Best Practice For Mass Deployment Of NR node modules (i.e. packages)? Specific To Package Updates

Is this logic considered best practice for new installation of NR, specific to package handling?

  1. install NR (via official script)
  2. npm install (load from package.json)
  3. npm list --depth 0 (just packages)
  4. npm outdated (itemize updates available)
  5. npm install npm@latest
  6. npm outdated (not required but provides QA check)

My thinking is npm rebuild is not needed, since this is a clean image as the starting point for NR install, i.e. the NR install script just ran.

The odd thing is, npm install npm@latest did not seem to update any of the individual packages listed as outdated? So I missed something? I tried npm update npm@latest as well, but still no joy. However npm install package@latest did work. So how to do an inclusive update of all installed packages to latest as listed by outdated?

I write a simple bash script to parse the outdated list and explicitly install latest for each package, but was thinking there was a more elegant method native to npm?

That command is telling npm to install the npm module to the latest release.

There is not, to my knowledge, a one line command to do that. You have to script it.

Most solutions I've seen are using npm-check-updates - npm


upgrade all packages in package.json

npm install -g npm-check-updates
cd ~/.node-red
ncu -u
npm install

npm installs and updates take into account the version specification in the package.json file. Typically this means that an npm update command will update everything to the latest minor version within a specific major version. npm outdated indicates what it will and won't update using colour.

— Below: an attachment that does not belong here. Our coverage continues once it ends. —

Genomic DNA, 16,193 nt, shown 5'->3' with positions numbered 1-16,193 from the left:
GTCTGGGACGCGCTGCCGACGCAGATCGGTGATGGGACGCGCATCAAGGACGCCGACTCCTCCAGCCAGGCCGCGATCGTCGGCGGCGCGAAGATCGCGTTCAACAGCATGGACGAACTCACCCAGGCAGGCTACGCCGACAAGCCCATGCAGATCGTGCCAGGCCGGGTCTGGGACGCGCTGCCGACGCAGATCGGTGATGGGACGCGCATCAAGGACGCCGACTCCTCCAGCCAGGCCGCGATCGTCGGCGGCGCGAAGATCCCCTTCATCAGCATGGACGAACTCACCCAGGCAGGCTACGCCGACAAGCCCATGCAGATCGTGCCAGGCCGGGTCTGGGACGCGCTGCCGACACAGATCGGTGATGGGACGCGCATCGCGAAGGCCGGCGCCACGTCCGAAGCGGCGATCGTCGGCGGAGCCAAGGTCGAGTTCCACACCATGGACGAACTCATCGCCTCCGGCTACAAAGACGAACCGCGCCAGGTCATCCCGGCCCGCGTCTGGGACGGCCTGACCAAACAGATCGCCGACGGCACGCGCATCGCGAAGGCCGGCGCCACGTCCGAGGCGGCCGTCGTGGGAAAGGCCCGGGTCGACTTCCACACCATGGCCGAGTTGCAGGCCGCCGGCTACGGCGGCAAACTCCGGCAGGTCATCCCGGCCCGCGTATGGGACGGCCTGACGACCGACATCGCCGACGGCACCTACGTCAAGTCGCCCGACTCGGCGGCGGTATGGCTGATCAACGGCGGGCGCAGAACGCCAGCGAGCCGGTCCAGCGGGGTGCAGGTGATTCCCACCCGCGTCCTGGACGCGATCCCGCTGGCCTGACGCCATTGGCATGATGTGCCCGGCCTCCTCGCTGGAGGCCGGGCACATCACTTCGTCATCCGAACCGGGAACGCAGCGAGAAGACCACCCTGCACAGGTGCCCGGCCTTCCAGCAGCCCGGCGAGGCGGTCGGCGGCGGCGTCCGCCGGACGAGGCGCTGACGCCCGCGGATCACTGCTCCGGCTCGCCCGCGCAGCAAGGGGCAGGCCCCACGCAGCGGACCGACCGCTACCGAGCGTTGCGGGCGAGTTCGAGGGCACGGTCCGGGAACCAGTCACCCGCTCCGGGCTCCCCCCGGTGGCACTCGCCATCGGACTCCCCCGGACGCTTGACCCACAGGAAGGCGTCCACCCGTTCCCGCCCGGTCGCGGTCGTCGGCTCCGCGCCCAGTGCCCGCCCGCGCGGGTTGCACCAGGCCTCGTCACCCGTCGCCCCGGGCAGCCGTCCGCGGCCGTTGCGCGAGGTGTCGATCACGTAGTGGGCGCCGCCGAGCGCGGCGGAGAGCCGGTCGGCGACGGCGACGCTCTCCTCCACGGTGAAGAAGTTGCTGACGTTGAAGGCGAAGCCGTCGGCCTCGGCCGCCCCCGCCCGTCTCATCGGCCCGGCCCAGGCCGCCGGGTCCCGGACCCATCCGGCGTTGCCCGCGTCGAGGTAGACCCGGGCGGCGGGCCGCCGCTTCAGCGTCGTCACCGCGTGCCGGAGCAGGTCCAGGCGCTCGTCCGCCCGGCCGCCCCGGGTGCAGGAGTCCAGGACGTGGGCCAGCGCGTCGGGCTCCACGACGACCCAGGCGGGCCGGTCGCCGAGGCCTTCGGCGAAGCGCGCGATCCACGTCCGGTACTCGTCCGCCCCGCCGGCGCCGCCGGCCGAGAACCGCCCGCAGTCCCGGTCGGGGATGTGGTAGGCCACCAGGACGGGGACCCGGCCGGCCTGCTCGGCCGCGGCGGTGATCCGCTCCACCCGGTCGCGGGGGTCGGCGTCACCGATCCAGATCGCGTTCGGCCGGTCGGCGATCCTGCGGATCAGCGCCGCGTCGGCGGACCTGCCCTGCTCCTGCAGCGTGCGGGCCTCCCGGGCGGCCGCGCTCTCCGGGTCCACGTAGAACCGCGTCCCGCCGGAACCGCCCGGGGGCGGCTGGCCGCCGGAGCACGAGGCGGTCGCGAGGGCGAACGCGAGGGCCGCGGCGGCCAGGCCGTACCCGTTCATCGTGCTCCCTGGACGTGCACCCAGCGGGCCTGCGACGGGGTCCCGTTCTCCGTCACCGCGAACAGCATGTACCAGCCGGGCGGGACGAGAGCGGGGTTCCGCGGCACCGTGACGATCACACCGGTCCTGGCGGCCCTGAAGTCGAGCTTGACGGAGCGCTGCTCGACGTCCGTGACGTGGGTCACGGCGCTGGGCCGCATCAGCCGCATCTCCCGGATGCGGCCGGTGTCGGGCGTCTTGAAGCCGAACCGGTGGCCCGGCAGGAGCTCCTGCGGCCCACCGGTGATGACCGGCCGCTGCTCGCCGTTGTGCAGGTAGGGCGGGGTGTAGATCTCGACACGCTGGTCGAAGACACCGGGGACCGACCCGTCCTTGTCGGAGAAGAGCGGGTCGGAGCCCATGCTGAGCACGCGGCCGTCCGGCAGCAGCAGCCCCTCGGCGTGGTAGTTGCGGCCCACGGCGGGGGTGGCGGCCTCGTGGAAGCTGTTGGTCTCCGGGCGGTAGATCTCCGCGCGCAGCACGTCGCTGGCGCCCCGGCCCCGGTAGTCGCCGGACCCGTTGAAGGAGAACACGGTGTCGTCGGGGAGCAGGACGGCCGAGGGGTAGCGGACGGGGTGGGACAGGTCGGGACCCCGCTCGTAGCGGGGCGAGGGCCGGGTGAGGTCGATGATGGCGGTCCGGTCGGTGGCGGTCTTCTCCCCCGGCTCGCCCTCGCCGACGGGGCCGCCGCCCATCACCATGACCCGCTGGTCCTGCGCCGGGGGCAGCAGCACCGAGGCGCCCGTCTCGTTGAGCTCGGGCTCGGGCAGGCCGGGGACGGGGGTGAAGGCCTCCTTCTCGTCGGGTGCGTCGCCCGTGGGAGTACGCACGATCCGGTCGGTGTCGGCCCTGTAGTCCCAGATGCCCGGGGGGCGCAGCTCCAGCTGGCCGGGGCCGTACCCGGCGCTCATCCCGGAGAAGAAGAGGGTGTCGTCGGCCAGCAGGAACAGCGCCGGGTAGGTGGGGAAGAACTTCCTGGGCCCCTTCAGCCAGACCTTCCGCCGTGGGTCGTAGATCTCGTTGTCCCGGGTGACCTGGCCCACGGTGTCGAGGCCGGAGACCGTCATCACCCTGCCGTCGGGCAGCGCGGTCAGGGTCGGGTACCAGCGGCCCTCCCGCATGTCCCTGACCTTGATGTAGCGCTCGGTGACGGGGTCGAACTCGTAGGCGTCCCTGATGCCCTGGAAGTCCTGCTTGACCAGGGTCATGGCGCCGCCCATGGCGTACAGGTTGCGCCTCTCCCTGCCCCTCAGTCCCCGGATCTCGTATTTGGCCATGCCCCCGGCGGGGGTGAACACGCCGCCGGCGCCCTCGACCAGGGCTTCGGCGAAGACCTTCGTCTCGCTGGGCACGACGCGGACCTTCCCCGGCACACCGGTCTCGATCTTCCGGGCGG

This is because a major version change is likely to have breaking changes and therefore it is potentially dangerous to do blind. But if you are totally sure it is OK, you can change the package.json file so that the version specs all contain *. Though you would need to do that whenever a new node was installed as well.

Would only update npm itself of course, nothing else.

As Nick says, this will always work as it ignores the version spec in package.json.

Again, the reason it will never do this is because you need to apply some intelligence when upgrading past major version boundaries.

If you want to force this without changes to package.json, it would be easier to write a JavaScript script to read the package.json, extract the package names and loop through them to issue install commands. Best to run npm in an OS shell though, I don't recommend trying to use the npm API as it isn't stable. Once written, add a script to the package.json file to run it using node.js.

Yeah I found example that stated that npm@latest would do more than just npm, did not believe it per se. LOL.

I also saw references to ncu... but was thinking I did not want to add yet another tool or so, to my environment... nothing against ncu or npm-check-updates for that matter... just figured my script works.

That is of course your prerogative but for the record, 254,307 downloads per week, updated 5 days ago, 266 versions would give me some confidence its not a fly by night & is fairly battle hardened :slight_smile:

Doing such in JavaScript is not a bad idea... I happen to script it in Python because it was quick and easy, I just grab the outdated list, parse it, and then loop calling install. Since this is used to 'seed' the packages on a clean image, pretty much a known animal. Since only create new baseline images once in a while, I do find a few things outdated. Really this is, just so when I drop the flows file into place on the clean image, they work without issue... baring any updates break, which I test anyway for. If I was updating an existing environment, definitely would need some intelligence to the process for sure. At some point, I will do the package deployment via Ansible.

One of the reasons for suggesting the use of Node.js is that it integrates with npm and lets you use the script cross-platform and run it direct from npm. Also, JS handles JSON data well - but of course, Python will work as well in environments where it is in use :slight_smile:

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